There are a few pieces of literature I read during that time period that literally blew my mind.  One is “White Privilege: Unpacking the Invisible Backpack,” by Peggy McIntosh.  Please read it, and sit with it.  If it makes you uncomfortable or defensive, sit with that too.  If you don’t believe that privilege exists, here are the ways that I see and experience privilege in my own life.

I’ll start with male privilege.

  • Males do not have to fear for their safety when they walk alone.  They can spend time thinking about whatever they want, while I think about how I will escape a potential attack.
  • Men can wake up and get out the door in 15 minutes.  I cannot.  I will be penalized at work, subconsciously or consciously, if I do not do my hair and wear makeup.
  • Men can wear comfortable clothing to work.  I need to wear heels to appear taller.
  • Men are not looked at as someone who might get pregnant at any moment.  Their bodies are not ogled, their beverage choices are not monitored, and their co-workers do not worry they might be unable to complete an assignment due to pregnancy.
  • If a male becomes a father, he does not need to stay home to feed the baby for the first few months of its life.  He is not criticized for working when the baby is young.  He does not have to interrupt his career to have a baby.
  • Men do not have to worry about being groped, manhandled, or cat-called in public spaces.  They don’t need to watch their drinks in a bar.  They don’t even have to think about these things.  Men can spend that time thinking about whatever they want, while I worry about my safety.
  • Men do not need to police their tone and speech in the same way women do.  They can be forceful and they will never be called a bitch.  They can ask for opportunities – in fact, they are more likely to be given these opportunities – and they will not be viewed as bossy or aggressive.

Any of that ring true to you?  That’s what privilege is.  Men didn’t ask for the privileges but they get them anyway.  They cannot give them to you even if they wanted to.  Now let’s talk about race.

As a white woman:

  • When I need to find a band-aid, it’s easy to find one in my own skin color.  In fact, they’re all in my skin color.
  • When I get pulled over by the police, I get the benefit of the doubt.  It is unlikely the police will harm me.  I can look at police and believe that they exist to protect me, not to protect others from me.
  • Signs around me are in my native language.
  • I can work with people who look like me, and spend my days with people who look like me.  I am comfortable at work and do not feel like I am looked at differently.
  • My opinion is generally my own.  I do not speak for all white people, and I do not have to live with the responsibility that my words might be taken to apply to others.
  • I can walk into any hair salon and someone will know what to do with my hair.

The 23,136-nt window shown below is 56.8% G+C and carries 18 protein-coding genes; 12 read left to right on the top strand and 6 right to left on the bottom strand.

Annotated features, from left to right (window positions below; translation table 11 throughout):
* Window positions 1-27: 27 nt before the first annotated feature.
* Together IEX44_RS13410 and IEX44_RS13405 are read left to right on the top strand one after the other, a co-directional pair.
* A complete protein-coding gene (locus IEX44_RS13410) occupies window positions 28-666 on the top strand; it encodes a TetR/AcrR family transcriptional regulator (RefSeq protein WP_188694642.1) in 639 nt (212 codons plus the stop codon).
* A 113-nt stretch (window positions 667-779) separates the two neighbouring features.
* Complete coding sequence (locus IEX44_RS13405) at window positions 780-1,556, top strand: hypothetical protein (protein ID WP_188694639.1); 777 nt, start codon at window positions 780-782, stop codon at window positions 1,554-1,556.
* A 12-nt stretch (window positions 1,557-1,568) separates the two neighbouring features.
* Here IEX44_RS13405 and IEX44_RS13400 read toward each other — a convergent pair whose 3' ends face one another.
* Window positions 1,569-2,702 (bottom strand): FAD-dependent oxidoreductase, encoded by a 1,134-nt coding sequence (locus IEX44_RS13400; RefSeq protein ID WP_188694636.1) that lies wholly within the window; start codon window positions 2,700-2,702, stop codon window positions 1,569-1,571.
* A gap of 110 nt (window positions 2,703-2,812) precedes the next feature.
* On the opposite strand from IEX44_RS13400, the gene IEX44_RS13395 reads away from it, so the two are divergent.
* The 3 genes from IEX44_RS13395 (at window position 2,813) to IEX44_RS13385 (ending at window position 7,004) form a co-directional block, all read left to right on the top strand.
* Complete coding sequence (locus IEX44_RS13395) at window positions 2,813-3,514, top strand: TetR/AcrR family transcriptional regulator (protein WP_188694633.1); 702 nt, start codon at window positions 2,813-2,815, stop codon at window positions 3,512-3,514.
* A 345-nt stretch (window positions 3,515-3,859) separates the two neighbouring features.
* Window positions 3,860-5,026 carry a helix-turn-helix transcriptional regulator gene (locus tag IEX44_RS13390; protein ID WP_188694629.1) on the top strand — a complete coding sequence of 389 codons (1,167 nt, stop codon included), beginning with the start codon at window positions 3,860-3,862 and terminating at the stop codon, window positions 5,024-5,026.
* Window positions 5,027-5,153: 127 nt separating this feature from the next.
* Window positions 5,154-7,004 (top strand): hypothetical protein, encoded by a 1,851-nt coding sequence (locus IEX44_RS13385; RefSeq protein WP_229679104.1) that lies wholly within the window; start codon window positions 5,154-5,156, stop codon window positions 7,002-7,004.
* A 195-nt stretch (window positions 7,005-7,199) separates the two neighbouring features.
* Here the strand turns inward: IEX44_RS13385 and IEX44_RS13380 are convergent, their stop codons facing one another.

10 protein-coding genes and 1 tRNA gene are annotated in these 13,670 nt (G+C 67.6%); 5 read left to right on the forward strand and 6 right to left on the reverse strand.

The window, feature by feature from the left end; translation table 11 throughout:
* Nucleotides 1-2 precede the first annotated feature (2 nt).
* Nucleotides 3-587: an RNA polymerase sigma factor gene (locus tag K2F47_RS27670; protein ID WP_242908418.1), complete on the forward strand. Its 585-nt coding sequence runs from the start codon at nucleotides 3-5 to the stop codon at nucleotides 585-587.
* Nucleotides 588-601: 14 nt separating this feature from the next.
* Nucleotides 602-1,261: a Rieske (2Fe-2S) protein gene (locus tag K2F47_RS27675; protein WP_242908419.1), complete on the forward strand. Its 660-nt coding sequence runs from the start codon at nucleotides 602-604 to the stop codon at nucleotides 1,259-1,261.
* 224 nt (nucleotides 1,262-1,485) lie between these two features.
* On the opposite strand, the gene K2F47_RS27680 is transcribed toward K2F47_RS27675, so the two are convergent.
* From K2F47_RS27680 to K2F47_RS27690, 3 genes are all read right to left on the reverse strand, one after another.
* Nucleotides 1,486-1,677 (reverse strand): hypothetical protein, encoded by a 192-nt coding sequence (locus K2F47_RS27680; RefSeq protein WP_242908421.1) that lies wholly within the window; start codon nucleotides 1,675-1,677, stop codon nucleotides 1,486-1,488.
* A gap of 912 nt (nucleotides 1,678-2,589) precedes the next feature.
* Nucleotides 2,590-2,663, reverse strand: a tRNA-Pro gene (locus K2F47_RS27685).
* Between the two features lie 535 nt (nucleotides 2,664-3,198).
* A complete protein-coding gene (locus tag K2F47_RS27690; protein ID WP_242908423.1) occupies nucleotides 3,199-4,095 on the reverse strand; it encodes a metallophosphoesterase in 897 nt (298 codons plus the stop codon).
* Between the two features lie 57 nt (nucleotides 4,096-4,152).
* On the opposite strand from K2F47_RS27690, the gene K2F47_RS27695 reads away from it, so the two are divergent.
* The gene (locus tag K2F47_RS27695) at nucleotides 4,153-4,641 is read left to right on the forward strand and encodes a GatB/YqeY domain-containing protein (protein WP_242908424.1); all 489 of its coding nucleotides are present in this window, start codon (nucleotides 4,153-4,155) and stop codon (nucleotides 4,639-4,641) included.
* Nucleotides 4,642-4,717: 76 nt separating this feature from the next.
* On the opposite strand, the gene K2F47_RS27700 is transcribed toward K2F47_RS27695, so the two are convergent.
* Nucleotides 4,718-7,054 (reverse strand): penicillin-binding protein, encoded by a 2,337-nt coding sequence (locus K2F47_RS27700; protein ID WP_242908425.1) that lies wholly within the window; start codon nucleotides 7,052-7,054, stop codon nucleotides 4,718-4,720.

• I will not be denied housing, shown a different property, or given different rates based on how I look.  Brokers and real estate agents have no reason to distrust me.
  • I can feel secure in my accomplishments because no one looks at me and thinks I am there as the product of affirmative action.  No one thinks I took someone else’s place, either at school or at work.

You cannot underestimate the impact of privilege.  These lists are not exhaustive, and were just things that come to mind easily.

It does not matter if you did not ask for these privileges.  You cannot change the fact that they exist, just as people who are not in positions of power cannot change what they look like.  Everyone has different privileges, and the different things we bring to the table lead to our intersectionality.

White women have let our black and brown sisters down time and time again.  We pushed them out of the suffrage movement.  We sacrificed their civil rights for our own advancement.  We ask them to show up and fight for us, but we have not shown up or fought for them.  They showed up.  Only 4% of black women voted for Trump.  A staggering 53% of white women voted for Trump.  Where were we a few months ago?  Complacent?  Disillusioned because of leaked emails?  Were we lazy?

It does not matter if you were there.  Our demographic was not there.  The fact that you voted for Hillary did not mean that our demographic voted for Hillary, and we did not win the election.  We have an obligation to show up for our sisters who have been showing up for us for decades.

Let’s quote Spiderman.  With power comes great responsibility.  Privilege is power, and we have a responsibility to use that privilege.  I stand with my sisters and am working on being an ally every day.  If you are interested in being an ally, start doing the work.  Sit with the concept of privilege and let it make you uncomfortable.  Start getting active, even if it’s not the cause that affects you directly.  If you want to learn more about being an ally, ask your friends who are already doing the work.  Do not burden your black and brown sisters or make them explain things to you.  They have enough on their plates, and it’s our responsibility to show up for them.  We’re all in this together, and it’s time we start taking responsibility and acting like it.  I don’t have all the answers and I’m working through it every day, but I’m happy to work through it with you.

One more thing.  It’s not enough to sit back and let things happen around us anymore.  We cannot be complacent.  Complacency got us here, and we won’t stand for it anymore.  The millions of women who took to the streets yesterday made that very clear.  Be an active ally, not a passive bystander.  We all lose when we let injustice happen on our watch.